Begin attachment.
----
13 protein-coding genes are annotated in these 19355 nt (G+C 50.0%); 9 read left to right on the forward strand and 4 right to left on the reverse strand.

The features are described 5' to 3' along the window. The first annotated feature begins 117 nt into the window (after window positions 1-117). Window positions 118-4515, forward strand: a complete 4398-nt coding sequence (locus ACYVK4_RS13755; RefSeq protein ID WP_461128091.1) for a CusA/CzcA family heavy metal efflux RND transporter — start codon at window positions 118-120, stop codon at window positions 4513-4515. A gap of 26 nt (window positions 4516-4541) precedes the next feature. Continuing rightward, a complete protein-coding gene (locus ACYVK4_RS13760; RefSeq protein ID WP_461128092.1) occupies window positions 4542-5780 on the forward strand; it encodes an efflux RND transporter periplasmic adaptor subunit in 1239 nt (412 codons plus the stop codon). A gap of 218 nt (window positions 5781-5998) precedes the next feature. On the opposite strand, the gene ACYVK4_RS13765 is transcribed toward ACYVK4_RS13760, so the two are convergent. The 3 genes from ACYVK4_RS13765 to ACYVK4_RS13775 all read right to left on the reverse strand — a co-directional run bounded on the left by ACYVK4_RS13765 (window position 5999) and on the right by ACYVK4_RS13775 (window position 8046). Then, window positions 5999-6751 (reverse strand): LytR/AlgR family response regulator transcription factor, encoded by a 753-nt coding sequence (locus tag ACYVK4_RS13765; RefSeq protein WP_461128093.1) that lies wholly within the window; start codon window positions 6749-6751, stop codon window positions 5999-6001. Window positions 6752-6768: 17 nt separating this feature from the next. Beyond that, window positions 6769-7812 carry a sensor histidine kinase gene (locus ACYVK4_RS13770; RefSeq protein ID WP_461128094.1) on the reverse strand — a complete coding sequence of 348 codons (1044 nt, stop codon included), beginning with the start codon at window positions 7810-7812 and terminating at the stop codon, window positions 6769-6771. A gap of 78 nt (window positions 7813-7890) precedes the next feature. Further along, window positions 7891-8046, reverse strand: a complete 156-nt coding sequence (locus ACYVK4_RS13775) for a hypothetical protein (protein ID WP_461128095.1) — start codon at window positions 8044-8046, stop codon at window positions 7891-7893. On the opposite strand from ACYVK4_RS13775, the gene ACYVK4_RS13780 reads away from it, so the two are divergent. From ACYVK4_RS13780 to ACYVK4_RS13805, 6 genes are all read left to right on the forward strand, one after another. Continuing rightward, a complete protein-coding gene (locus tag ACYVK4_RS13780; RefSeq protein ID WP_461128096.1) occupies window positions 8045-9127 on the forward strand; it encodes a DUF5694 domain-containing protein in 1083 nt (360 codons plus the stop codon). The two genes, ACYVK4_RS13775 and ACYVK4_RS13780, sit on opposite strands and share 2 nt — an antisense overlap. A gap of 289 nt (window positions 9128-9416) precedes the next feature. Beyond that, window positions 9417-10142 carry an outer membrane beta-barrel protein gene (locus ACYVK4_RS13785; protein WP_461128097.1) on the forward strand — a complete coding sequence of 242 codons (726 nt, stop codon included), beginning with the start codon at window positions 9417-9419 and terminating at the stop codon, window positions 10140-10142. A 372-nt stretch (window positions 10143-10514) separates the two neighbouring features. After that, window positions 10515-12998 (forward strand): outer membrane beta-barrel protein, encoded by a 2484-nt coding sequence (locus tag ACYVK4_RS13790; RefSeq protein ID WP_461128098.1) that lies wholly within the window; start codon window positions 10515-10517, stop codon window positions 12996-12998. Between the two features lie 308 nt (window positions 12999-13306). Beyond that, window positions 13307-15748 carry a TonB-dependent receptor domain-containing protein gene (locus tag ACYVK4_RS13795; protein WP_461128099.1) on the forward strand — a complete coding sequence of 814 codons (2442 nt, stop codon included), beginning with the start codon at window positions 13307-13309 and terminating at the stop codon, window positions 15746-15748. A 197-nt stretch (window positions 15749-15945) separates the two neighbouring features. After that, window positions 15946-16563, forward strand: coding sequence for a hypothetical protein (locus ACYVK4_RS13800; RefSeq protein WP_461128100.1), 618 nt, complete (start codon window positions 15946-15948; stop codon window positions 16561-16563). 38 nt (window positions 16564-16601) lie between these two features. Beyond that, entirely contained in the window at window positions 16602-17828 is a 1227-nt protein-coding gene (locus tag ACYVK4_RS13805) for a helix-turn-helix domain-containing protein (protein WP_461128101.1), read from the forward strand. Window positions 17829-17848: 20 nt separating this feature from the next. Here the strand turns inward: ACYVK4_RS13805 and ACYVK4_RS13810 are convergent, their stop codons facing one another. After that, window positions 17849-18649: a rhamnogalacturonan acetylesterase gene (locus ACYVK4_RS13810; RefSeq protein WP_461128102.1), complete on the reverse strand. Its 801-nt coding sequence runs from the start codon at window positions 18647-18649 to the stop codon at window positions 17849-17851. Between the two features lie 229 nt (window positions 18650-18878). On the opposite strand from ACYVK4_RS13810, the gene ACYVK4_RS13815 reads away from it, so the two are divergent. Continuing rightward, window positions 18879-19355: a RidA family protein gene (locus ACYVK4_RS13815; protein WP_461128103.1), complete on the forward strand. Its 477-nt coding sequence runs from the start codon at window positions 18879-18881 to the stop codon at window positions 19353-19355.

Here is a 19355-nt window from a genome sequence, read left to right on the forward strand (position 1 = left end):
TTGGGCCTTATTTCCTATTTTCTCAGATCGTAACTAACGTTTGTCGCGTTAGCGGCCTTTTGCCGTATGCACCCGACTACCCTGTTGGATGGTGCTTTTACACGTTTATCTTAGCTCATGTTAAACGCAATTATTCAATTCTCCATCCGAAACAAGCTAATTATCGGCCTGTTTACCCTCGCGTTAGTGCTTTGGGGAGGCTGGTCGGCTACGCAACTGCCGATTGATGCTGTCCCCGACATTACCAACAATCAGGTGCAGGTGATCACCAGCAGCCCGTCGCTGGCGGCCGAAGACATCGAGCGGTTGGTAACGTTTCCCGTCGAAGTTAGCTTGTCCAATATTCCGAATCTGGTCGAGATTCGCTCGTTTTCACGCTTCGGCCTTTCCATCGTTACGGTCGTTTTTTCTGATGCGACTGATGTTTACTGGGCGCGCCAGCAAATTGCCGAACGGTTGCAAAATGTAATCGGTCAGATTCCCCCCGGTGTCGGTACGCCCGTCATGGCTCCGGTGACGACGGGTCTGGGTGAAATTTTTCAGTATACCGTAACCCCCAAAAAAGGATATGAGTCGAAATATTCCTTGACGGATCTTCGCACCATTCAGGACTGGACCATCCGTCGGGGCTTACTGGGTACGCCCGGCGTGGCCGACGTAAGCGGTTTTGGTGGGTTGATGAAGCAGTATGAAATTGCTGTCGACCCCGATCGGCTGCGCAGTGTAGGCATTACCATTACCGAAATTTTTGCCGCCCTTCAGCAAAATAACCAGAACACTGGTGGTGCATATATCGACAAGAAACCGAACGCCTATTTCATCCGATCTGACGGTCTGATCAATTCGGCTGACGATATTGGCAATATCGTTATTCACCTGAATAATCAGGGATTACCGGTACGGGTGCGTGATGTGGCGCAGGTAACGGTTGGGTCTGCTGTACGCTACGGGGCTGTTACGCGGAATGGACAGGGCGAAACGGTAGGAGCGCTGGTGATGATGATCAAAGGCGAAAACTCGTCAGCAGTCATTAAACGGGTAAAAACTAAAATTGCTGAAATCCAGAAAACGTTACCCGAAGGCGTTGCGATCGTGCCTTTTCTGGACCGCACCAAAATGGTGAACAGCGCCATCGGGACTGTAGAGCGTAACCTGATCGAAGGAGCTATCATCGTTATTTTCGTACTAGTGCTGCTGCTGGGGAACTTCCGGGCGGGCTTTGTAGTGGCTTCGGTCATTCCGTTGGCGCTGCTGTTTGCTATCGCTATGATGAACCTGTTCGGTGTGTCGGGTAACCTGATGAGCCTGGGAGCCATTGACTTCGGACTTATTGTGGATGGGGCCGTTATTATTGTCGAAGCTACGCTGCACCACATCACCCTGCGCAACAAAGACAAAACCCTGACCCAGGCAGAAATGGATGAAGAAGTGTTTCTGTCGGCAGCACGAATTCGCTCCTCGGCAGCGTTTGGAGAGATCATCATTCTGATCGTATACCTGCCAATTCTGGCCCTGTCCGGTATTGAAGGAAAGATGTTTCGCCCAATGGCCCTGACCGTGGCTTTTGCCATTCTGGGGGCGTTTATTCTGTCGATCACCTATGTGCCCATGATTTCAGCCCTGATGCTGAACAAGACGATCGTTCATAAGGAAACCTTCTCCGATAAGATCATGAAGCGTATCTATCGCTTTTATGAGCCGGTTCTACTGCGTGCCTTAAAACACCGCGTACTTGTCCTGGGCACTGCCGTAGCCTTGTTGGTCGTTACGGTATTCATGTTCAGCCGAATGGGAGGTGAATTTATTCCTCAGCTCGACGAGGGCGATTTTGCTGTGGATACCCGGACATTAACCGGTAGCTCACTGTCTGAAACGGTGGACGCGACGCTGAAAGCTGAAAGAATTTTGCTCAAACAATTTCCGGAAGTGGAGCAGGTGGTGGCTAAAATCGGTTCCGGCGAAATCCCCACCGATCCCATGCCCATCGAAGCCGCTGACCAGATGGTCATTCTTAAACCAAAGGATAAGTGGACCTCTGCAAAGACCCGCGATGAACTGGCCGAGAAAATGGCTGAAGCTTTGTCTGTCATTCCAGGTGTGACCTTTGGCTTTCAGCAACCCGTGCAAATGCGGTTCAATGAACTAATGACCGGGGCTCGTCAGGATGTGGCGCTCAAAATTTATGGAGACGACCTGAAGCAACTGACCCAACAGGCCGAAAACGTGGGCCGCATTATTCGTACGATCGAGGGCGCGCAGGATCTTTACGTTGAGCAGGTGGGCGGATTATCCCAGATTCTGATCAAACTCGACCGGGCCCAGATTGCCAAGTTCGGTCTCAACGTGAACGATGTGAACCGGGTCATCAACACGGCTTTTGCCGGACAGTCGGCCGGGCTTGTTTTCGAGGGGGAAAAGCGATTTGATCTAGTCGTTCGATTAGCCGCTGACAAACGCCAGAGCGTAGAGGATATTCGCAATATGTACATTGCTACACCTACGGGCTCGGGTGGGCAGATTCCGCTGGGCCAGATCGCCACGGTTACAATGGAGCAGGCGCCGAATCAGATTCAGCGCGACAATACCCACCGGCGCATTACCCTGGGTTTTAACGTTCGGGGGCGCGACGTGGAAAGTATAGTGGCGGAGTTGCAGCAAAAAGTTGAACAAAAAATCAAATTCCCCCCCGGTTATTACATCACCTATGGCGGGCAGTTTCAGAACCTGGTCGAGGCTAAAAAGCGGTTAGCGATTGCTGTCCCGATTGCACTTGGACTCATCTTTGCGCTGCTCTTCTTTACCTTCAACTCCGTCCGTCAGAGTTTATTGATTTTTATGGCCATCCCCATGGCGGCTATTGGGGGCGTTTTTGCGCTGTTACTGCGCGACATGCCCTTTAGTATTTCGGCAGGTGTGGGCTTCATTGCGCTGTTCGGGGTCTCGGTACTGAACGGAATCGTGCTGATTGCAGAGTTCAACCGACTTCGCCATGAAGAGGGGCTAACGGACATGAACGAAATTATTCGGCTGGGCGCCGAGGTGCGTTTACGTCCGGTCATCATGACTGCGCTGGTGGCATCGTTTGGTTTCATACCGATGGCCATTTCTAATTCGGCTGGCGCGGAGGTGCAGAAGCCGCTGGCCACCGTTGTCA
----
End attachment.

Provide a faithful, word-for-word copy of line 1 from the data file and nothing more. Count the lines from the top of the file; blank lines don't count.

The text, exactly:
13 protein-coding genes are annotated in these 19355 nt (G+C 50.0%); 9 read left to right on the forward strand and 4 right to left on the reverse strand.